Prenatal socioeconomic adversity as an intrauterine exposure is associated with a range of perinatal outcomes although the explanatory mechanisms are not well understood. The development of the fetus can be shaped by the intrauterine environment through alterations in the function of the placenta. In the placenta, the HSD11B2 gene encodes the 11-beta hydroxysteroid dehydrogenase enzyme, which is responsible for the inactivation of maternal cortisol thereby protecting the developing fetus from this exposure. This gene is regulated by DNA methylation, and this methylation and the expression it controls has been shown to be susceptible to a variety of stressors from the maternal environment. The association of prenatal socioeconomic adversity and placental HSD11B2 methylation has not been examined. Following a developmental origins of disease framework, prenatal socioeconomic adversity may alter fetal response to the postnatal environment through functional epigenetic alterations in the placenta. Therefore, we hypothesized that prenatal socioeconomic adversity would be associated with less HSD11B2 methylation.
We examined the association between DNA methylation of the HSD11B2 promoter region in the placenta of 444 healthy term newborn infants and several markers of prenatal socioeconomic adversity: maternal education, poverty, dwelling crowding, tobacco use and cumulative risk. We also examined whether such associations were sex-specific. We found that infants whose mothers experienced the greatest levels of socioeconomic adversity during pregnancy had the lowest extent of placental HSD11B2 methylation, particularly for males. Associations were maintained for maternal education when adjusting for confounders (p<0.05).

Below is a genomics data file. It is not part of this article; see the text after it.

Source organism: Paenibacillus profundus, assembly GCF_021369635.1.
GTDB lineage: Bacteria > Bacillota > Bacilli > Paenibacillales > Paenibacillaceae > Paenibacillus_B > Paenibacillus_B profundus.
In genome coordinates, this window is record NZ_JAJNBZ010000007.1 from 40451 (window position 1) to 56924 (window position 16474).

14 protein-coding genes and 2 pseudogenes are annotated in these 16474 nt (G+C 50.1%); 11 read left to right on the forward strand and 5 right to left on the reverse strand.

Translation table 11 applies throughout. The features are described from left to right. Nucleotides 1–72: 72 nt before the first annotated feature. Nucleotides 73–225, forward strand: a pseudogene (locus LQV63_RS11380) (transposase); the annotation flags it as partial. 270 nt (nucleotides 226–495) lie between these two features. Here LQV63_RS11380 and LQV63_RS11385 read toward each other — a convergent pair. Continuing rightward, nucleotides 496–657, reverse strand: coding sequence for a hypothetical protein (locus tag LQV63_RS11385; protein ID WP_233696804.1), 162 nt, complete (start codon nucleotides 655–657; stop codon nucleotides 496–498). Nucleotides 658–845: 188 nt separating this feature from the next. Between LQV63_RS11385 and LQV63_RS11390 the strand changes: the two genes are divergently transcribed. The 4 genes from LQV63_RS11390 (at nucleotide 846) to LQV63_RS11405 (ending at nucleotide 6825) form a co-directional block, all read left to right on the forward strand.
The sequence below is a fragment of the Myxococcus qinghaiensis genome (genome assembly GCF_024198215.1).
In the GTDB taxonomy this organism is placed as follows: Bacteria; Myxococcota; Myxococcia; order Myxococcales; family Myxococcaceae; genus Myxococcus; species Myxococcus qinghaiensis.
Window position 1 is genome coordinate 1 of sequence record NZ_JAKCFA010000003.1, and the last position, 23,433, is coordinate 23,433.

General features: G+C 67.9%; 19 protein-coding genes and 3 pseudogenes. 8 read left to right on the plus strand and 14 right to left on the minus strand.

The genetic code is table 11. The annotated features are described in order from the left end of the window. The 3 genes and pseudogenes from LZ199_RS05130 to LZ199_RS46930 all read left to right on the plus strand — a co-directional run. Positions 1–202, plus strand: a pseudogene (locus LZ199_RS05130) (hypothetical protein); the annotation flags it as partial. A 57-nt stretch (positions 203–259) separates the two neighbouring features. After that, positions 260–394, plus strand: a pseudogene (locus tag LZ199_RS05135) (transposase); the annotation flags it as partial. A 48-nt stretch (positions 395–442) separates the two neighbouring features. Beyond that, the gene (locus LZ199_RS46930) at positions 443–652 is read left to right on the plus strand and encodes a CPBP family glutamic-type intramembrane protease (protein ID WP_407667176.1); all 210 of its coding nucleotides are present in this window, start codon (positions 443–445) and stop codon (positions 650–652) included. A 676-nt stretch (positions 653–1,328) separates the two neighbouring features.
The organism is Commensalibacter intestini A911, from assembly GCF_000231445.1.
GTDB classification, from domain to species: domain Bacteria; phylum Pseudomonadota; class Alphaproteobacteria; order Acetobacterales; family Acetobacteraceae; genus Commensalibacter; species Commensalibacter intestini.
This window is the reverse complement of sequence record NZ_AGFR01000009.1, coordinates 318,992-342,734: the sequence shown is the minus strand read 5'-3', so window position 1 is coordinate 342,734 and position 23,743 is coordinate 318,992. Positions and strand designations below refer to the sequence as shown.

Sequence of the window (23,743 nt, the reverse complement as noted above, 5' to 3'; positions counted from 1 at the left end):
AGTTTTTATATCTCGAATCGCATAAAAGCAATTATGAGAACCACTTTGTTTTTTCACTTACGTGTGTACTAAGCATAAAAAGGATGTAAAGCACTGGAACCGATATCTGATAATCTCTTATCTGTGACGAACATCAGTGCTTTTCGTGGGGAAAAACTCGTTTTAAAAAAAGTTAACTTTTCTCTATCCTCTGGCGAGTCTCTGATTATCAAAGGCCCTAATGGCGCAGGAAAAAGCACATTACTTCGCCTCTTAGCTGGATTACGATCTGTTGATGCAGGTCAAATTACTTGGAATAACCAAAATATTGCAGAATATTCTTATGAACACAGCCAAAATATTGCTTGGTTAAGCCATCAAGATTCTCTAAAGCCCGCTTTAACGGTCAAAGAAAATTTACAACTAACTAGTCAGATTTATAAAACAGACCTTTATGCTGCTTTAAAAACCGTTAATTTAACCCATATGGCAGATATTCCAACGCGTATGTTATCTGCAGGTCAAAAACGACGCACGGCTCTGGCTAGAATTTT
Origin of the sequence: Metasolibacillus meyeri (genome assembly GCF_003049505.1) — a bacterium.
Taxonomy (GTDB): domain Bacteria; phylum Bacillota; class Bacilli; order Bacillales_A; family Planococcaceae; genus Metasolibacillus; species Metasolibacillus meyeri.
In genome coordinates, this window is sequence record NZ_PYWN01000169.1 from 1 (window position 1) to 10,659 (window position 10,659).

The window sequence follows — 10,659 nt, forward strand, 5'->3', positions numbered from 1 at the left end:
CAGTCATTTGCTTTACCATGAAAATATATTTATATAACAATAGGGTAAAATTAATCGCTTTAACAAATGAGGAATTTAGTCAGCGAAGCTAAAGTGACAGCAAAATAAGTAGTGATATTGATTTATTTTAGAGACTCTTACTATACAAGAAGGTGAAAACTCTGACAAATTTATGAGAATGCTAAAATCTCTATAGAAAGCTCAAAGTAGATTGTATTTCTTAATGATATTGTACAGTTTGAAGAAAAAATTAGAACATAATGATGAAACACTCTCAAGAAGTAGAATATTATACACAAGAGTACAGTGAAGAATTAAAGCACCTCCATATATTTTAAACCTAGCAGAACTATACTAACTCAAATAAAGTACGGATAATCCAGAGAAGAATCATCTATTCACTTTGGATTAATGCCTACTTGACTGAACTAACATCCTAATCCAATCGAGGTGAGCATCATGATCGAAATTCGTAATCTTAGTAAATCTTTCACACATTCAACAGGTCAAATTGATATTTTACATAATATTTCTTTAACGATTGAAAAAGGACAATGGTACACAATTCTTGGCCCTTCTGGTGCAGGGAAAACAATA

Patterns of HSD11B2 methylation suggest that environmental cues transmitted from the mother during gestation may program the developing fetus’s response to an adverse postnatal environment, potentially via less exposure to cortisol during development. Less methylation of placental HSD11B2 may therefore be adaptive and promote the effective management of stress associated with social adversity in a postnatal environment.